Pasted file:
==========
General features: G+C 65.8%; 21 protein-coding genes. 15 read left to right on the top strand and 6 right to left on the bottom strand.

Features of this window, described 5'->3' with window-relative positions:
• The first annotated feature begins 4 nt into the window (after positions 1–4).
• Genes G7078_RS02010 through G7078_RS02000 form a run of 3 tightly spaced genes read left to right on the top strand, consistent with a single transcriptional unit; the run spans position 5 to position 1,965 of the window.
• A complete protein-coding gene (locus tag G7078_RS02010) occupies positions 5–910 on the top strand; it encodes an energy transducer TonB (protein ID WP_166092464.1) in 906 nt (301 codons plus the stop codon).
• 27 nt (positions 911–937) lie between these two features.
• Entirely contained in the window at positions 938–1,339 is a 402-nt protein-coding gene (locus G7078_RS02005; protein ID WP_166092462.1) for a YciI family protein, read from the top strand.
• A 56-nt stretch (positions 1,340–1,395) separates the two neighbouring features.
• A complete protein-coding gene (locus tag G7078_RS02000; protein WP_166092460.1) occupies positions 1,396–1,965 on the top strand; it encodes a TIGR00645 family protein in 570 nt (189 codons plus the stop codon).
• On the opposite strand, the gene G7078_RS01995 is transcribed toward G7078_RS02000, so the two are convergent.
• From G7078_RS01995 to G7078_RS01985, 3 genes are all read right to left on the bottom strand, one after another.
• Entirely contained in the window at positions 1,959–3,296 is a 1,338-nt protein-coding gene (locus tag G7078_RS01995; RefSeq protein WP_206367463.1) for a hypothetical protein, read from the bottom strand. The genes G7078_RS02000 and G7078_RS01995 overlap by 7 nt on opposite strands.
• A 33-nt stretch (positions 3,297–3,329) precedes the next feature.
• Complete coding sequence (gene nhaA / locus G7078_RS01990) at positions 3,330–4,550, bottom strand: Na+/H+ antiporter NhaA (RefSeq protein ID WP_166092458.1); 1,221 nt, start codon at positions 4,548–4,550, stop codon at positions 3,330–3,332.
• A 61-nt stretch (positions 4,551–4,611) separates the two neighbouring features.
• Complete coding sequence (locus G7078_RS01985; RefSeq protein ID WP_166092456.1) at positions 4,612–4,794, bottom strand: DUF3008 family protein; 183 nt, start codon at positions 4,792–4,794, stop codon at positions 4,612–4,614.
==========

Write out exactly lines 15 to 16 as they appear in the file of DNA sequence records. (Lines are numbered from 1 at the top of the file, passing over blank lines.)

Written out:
• A 61-nt stretch (positions 4,551–4,611) separates the two neighbouring features.
• Complete coding sequence (locus G7078_RS01985; RefSeq protein ID WP_166092456.1) at positions 4,612–4,794, bottom strand: DUF3008 family protein; 183 nt, start codon at positions 4,792–4,794, stop codon at positions 4,612–4,614.